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Addiction to prescription medication is a huge problem in the US. The National Drug Control Policy reports that in 2005, more than 8,500 people died from complications arising from prescription drug abuse.
The magnitude of the problem is also reflected in data from the Drug Enforcement Administration, which shows that prescription opioid pain medications are killing more people than cocaine and heroin combined. The report adds that currently, about seven million people are abusing prescription drugs. This number is higher than that of people who are abusing illegal drugs such as cocaine, ecstasy and heroin combined.
Prescription drug abuse is also prevalent among the youth. It is reported that about 2,500 youth in the US abuse a prescription drug for the first time every day. Of the about 3.3 million people who begin to abuse prescription drugs every year, about a million of them are aged between 12 and 17.
Before they become addicted, many of these youths start taking the medication innocently with no intention of abusing the drugs. Unfortunately, what begins as legitimate treatment for medical conditions such as pain, anxiety and insomnia and other conditions turn into dependence and eventually they become hooked and find it difficult to stop. Prescription drug abuse refers to improper use of prescription medication or using the drugs for recreation.
When surveyed, many youth cited stresses from school, home the desire to fit in and lack of confidence as the reasons that drive them to abuse prescription medications. This problem is further aggravated by the fact that health care providers often prescribe drugs such as painkillers and tranquilizers liberally. For example, it is quite common for doctors to prescribe Concerta, Adderall and Ritalin to treat Attention Deficit Hyperactivity Disorder in the youth. Pain medication such as Vicodin and Oxycontin, which are addictive, are also prescribed freely.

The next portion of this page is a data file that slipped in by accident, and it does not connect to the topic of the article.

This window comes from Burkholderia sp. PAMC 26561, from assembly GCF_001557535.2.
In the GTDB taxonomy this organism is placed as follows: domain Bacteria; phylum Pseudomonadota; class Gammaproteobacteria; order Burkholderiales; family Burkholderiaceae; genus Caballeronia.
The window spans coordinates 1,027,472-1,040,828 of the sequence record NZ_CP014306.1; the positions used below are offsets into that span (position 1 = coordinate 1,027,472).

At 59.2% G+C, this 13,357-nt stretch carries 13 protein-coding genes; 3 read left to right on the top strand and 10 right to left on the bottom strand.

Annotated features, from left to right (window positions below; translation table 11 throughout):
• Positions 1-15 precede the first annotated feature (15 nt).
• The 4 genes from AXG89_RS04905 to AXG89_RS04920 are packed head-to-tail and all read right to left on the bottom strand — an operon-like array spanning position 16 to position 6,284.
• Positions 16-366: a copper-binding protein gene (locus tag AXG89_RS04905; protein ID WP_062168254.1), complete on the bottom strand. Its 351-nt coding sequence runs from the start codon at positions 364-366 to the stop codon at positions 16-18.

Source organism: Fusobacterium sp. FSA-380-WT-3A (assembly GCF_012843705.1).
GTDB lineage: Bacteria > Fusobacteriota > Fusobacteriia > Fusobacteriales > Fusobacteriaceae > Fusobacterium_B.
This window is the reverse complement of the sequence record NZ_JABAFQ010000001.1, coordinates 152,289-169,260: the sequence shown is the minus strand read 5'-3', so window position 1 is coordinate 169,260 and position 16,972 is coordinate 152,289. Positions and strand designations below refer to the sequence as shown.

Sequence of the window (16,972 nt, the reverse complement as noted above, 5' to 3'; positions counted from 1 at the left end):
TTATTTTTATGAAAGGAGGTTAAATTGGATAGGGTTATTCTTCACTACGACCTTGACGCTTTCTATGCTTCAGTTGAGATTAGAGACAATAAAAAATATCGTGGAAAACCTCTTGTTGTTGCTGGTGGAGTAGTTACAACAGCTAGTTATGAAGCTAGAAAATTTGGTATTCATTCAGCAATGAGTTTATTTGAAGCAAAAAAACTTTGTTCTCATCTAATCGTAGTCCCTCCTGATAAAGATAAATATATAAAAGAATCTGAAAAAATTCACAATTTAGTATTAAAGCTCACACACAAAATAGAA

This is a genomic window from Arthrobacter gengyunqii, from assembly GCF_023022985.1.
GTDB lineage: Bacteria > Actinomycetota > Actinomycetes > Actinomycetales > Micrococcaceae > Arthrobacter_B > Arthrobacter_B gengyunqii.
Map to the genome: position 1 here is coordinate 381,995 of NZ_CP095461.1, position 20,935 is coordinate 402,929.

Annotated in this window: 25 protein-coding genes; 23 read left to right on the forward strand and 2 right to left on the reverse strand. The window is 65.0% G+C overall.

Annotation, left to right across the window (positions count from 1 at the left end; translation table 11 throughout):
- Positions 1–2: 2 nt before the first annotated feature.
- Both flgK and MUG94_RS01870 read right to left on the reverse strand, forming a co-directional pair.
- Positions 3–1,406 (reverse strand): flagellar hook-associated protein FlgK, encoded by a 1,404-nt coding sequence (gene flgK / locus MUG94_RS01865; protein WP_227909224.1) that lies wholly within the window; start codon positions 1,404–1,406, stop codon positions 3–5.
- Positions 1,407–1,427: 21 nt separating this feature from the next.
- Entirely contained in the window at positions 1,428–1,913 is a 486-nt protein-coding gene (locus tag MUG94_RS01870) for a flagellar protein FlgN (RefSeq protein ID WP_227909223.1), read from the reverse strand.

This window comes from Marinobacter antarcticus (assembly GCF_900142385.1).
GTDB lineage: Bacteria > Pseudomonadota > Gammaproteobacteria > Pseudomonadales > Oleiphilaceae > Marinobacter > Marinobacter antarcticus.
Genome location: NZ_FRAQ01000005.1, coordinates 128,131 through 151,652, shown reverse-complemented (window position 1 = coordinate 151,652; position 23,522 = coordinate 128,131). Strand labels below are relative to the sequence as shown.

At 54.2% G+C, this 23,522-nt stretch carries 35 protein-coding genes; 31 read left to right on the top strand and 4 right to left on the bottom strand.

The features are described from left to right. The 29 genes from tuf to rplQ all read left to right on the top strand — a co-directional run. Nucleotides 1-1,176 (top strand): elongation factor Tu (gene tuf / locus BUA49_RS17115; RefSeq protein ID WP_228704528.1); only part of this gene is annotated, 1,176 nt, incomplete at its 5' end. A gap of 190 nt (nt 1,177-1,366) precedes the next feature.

One of the reasons that contribute to the problem of youth using prescription drugs to get high is that many of them mistakenly believe that getting high from prescription drugs is safer than using illegal drugs. They assume that since the drug manufacturers are reputable pharmaceutical companies, they can use the drugs safely. However, the only safe use of these drugs is when they are prescribed for medical treatment and used properly according to instructions. Some of these youths admit to obtaining the drugs from relatives and friends without their knowledge or raiding medicine cabinets when they go visiting other people's homes.
Studies have also shown that youths living in the west and the southeast are highly likely to abuse prescription drugs. States with the highest rates of prescription drug abuse among the youth are West Virginia, Tennessee, Oklahoma, Arkansas, Kentucky, Montana and Oregon.
With abuse, dependence and addiction is the risk of overdosing on prescription drug. The state of Florida reports a growing number of deaths resulting from prescription abuse. Data collected by Florida's Department of Law Enforcement working with medical examiners shows that in 2008, about 8,500 deceased people had one or more drugs in their bodies. These were prescription drugs such as Xanax and OxyCotin. About 25 percent more people died from Xanax overdose in 2008 than the previous year. OxyCotin also caused about 33.5 percent more deaths the same year than the previous one. The report also says that in more than half of the bodies that had methadone and OxyCotin, these drugs were the cause of death.
Health complications that can result from abusing prescription drugs include hyperthermia (body temperatures rise to dangerous levels) and irregular heart beat especially when the drug is a stimulant. People who abuse sedatives such as benzodiazepines may have paranoia, drowsiness, difficulty in breathing, fatal allergic reactions, nausea and vomiting, sleep and mood disturbances and depression. Abusing opioid analgesics can cause constipation, strained breathing, slurred speech, fatigue, disorientation, seizures and lack of coordination.
Taking high doses of addictive over the counter cold or cough medications can result in numbness, high blood pressure and nausea among other problems. Most of these abused drugs tend to distort the user's judgement and inhibition and the person may engage in risky sexual behaviour, which increases their risk of contracting HIV and sexually transmitted infections.
Treatment programs that help the youth who are addicted to prescription drugs are available. These use methods such as detoxification and behavioural therapy while reducing the doses of the drugs to avoid withdrawal symptoms.
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